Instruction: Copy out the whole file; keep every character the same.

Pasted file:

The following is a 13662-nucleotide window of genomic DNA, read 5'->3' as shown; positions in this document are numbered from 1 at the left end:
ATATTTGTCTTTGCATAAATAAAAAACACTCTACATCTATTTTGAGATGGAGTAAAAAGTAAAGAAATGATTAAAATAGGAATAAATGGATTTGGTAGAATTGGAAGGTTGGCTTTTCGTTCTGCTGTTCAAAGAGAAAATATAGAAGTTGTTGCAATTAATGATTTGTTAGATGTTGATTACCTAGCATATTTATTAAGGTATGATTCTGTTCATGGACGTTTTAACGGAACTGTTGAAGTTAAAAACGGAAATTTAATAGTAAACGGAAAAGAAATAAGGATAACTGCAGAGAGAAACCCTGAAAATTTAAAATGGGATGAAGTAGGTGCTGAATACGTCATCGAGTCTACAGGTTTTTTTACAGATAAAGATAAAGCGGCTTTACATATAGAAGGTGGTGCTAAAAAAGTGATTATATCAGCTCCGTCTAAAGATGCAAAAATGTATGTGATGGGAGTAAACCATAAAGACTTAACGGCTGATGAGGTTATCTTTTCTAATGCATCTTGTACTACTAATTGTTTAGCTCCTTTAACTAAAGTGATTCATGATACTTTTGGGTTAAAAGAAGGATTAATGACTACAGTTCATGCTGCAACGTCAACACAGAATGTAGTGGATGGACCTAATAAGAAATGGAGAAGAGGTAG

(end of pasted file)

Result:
The following is a 13662-nucleotide window of genomic DNA, read 5'->3' as shown; positions in this document are numbered from 1 at the left end:
ATATTTGTCTTTGCATAAATAAAAAACACTCTACATCTATTTTGAGATGGAGTAAAAAGTAAAGAAATGATTAAAATAGGAATAAATGGATTTGGTAGAATTGGAAGGTTGGCTTTTCGTTCTGCTGTTCAAAGAGAAAATATAGAAGTTGTTGCAATTAATGATTTGTTAGATGTTGATTACCTAGCATATTTATTAAGGTATGATTCTGTTCATGGACGTTTTAACGGAACTGTTGAAGTTAAAAACGGAAATTTAATAGTAAACGGAAAAGAAATAAGGATAACTGCAGAGAGAAACCCTGAAAATTTAAAATGGGATGAAGTAGGTGCTGAATACGTCATCGAGTCTACAGGTTTTTTTACAGATAAAGATAAAGCGGCTTTACATATAGAAGGTGGTGCTAAAAAAGTGATTATATCAGCTCCGTCTAAAGATGCAAAAATGTATGTGATGGGAGTAAACCATAAAGACTTAACGGCTGATGAGGTTATCTTTTCTAATGCATCTTGTACTACTAATTGTTTAGCTCCTTTAACTAAAGTGATTCATGATACTTTTGGGTTAAAAGAAGGATTAATGACTACAGTTCATGCTGCAACGTCAACACAGAATGTAGTGGATGGACCTAATAAGAAATGGAGAAGAGGTAG